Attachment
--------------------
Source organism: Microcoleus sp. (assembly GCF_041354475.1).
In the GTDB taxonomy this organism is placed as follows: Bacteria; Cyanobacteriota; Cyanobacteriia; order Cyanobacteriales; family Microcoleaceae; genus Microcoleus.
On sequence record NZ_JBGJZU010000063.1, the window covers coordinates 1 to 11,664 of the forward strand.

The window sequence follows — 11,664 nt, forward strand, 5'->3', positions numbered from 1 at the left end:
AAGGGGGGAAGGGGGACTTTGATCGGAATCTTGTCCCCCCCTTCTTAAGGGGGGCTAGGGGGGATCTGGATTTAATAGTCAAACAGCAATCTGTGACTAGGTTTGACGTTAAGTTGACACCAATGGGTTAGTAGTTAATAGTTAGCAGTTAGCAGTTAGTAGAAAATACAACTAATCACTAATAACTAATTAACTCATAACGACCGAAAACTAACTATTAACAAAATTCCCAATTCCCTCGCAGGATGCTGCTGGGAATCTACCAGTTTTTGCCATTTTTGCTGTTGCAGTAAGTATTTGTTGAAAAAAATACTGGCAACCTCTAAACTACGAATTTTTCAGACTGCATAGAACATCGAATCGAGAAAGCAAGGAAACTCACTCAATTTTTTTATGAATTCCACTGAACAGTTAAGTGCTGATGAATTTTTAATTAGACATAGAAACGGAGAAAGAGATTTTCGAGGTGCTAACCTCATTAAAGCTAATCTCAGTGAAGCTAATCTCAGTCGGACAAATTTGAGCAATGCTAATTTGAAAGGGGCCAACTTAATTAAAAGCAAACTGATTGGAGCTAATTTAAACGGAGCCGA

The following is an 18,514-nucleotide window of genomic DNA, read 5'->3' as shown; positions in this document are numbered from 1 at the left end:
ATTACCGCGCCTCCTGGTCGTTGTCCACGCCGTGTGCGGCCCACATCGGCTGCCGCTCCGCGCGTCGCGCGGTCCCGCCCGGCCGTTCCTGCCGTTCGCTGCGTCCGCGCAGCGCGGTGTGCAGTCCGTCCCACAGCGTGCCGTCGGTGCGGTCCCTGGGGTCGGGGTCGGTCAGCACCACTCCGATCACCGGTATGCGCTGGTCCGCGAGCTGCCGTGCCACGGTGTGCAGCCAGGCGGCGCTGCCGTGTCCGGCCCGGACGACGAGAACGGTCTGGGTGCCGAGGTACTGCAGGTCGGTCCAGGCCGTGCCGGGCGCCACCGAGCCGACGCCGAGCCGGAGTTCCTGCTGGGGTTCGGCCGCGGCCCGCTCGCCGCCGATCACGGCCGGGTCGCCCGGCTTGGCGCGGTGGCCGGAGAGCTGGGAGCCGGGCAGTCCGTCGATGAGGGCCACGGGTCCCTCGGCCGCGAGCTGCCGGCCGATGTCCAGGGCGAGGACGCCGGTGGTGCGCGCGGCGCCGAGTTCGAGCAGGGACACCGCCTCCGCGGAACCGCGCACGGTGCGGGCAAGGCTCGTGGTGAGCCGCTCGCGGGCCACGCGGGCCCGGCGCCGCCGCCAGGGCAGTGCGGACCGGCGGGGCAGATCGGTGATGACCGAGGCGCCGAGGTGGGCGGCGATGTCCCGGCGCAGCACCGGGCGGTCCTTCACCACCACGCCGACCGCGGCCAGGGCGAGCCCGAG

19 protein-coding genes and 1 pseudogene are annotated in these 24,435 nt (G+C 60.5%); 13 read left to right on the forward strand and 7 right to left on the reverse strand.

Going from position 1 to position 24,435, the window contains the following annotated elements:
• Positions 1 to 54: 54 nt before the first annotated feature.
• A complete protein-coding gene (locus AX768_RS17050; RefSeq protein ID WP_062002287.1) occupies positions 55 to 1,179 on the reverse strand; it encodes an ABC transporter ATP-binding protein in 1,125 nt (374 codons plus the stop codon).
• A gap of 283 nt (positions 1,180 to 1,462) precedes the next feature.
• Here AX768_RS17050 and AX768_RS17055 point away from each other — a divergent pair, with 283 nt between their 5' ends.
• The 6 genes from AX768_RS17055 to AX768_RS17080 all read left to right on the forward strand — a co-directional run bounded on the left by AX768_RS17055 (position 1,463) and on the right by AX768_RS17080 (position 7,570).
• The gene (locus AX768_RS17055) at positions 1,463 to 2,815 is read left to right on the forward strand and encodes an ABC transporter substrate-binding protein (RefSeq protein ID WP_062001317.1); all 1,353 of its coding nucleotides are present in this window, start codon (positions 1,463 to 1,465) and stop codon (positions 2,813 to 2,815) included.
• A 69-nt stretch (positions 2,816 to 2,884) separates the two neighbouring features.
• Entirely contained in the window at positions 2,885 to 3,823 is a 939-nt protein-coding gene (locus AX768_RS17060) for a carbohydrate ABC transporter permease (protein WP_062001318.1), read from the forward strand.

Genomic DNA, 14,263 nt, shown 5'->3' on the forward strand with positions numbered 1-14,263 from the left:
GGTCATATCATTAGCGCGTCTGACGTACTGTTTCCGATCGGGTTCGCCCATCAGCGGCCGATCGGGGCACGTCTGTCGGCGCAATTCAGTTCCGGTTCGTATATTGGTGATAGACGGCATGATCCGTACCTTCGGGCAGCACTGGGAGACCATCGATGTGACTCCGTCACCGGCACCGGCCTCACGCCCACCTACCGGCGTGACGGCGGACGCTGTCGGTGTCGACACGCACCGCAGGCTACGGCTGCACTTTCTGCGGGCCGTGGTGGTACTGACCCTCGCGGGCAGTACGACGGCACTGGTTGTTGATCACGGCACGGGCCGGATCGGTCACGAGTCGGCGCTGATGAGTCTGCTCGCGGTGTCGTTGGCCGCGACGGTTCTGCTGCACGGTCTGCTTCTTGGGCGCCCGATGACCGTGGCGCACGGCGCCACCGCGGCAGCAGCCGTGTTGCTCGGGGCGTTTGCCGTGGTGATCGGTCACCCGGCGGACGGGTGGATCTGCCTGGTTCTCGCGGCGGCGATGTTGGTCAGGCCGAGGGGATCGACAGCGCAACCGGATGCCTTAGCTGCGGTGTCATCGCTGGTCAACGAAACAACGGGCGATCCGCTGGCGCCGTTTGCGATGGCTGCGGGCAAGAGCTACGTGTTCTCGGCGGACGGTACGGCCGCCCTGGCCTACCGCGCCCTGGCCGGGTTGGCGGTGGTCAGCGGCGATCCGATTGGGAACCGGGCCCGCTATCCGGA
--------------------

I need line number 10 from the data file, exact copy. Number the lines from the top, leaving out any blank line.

• Positions 1 to 54: 54 nt before the first annotated feature.